FUN INC's avatar

Don't fly what you can't afford to lose, and always use freight services instead of moving it yourself - red frog, black frog, pushX etc

It is so cheap to use freight services and will save you time, and save on any embarassing losses.

Contracts can be made in Jita or any trade hub and the products can be moved anywhere for a price. Let those guys do the heavy lifting so that you don't have to.

I learnt this twice.

My first time was pure stupidity, and impatience. I managed to move 1 or 2 runs of loot in a small ship which had the benefit of fast aligns and speed etc, and as I had a clear tun through opted to take a slower less nimble ship. I hopped into Pakonen, and got ganked Iteron Mark V | keacte | Killmail | zKillboard and lost a load of modules and loot.

My second time was on the undock in Amarr - before grid had even loaded properly i was in my pod - similar thing - i opted to move modules rather than use a freight service Iteron Mark V | keacte | Killmail | zKillboard

My eternal lesson from then onwards has been use freight services - let them do the heavy lifting and pay. This frees me up to do stuff that i want to do, rather than stuff that i should do but always fail at when doing!

Wadd Enderas's avatar

One of my favourite EVE memories led to a couple of lessons learned the hard way in one moment.

I was out running a mining operation in hi-sec with my corporation, we were popping out of wormhole for our once a week Veldspar gathering session. I was flying my Orca, operating boosts for the fleet, which, in the days before shipboard compression, isn't the most engaging style of gameplay. Having said that, we all know that mining fleets in general don't offer much engagement through that activity itself, all the fun comes from messing around on comms and having a good ol' social.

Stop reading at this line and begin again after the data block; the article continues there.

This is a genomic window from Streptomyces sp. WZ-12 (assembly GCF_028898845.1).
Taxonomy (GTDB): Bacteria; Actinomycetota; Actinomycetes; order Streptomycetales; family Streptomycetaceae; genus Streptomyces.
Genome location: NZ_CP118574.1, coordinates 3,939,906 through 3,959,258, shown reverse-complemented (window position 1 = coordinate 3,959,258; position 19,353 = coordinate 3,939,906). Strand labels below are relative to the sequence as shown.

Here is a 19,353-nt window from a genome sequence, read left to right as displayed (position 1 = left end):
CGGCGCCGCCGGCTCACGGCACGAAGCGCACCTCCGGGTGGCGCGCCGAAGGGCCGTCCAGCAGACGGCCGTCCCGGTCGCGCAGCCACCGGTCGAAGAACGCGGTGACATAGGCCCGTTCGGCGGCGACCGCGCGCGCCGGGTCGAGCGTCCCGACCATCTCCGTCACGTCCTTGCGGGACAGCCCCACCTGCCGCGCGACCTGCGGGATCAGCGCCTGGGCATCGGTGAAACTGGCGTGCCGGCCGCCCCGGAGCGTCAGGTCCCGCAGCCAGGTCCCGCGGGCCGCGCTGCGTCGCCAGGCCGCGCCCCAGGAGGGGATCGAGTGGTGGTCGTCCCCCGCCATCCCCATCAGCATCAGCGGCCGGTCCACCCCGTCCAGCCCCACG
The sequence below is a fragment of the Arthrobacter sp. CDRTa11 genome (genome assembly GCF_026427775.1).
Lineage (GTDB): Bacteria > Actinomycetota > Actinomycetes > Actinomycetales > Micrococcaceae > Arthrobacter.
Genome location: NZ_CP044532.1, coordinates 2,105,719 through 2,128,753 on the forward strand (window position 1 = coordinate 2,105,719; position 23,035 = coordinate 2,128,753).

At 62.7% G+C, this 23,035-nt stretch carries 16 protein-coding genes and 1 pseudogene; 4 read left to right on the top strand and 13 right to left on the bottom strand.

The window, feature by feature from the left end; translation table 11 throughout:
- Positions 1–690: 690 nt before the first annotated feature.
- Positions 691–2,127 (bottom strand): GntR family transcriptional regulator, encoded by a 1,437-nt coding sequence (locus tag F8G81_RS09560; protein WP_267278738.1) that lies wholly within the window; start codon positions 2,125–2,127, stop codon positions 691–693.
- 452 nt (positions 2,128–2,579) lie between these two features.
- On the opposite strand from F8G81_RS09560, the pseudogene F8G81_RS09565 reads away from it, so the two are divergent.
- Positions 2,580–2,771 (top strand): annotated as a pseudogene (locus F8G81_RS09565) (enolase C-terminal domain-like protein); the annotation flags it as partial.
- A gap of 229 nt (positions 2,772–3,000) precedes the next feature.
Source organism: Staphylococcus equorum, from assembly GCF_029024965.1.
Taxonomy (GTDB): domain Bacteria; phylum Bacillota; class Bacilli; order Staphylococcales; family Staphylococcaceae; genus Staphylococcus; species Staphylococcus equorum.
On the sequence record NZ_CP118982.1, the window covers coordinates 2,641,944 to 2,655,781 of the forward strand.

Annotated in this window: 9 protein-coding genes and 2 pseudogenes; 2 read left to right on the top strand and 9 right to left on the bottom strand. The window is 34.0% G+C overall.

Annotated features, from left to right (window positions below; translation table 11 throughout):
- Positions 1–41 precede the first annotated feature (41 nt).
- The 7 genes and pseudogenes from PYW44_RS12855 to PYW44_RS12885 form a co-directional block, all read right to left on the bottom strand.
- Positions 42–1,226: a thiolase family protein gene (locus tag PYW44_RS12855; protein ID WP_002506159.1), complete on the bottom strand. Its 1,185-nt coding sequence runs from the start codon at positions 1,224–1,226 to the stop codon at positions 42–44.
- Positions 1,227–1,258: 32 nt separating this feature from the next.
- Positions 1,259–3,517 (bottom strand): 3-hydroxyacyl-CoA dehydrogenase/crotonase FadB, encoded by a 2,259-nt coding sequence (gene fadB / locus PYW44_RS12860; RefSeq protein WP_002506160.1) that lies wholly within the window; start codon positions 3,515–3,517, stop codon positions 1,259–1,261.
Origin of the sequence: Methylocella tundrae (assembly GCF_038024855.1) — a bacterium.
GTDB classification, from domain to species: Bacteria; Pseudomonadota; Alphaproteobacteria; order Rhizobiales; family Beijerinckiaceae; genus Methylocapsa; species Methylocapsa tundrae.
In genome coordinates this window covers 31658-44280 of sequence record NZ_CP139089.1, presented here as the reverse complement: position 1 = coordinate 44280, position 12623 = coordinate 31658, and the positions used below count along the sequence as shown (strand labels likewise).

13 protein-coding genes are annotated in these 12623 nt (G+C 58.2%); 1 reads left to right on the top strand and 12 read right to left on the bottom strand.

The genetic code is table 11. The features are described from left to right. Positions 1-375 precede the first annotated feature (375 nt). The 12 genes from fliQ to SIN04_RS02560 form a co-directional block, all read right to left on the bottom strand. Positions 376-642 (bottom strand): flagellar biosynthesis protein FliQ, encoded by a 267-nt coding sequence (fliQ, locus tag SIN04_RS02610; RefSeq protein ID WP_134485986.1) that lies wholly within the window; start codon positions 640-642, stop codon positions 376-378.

One additional responsibility for the Orca pilot was also to carry the ore mined by everyone else and so this involved using a tractor beam to scoop up ore that had been jettisoned by miners, this is important for the story!

So we've been in fleet a couple of hours, it's hi-sec so there's not much threat and we're generally just mucking about. To wind me up a bit, some of the miners start dropping single random items and modules into their jetcans (and removing their ore) so that I'm wasting time tractoring in worthless empty cans instead of the good stuff. This is of course all very funny, so I think to myself I'll drop my drones and start popping the cans, we're in fleet so what's the harm, and they'll run out of stuff to put in the empty cans.

No sooner have I sent my drones over to the first can... 'kaboom'!! I'm sat in space in my pod and my Orca is no more, just a nice large piece of wreckage. Comms goes silent for a second, then suddenly there's a chorus or 'what the f***?!', 'where are the gankers?!' etc..... I quietly pipe up to inform everyone I've just been Concorded and lost a billion or so isk Orca because who knew you couldn't aggress fleet members jetcans?!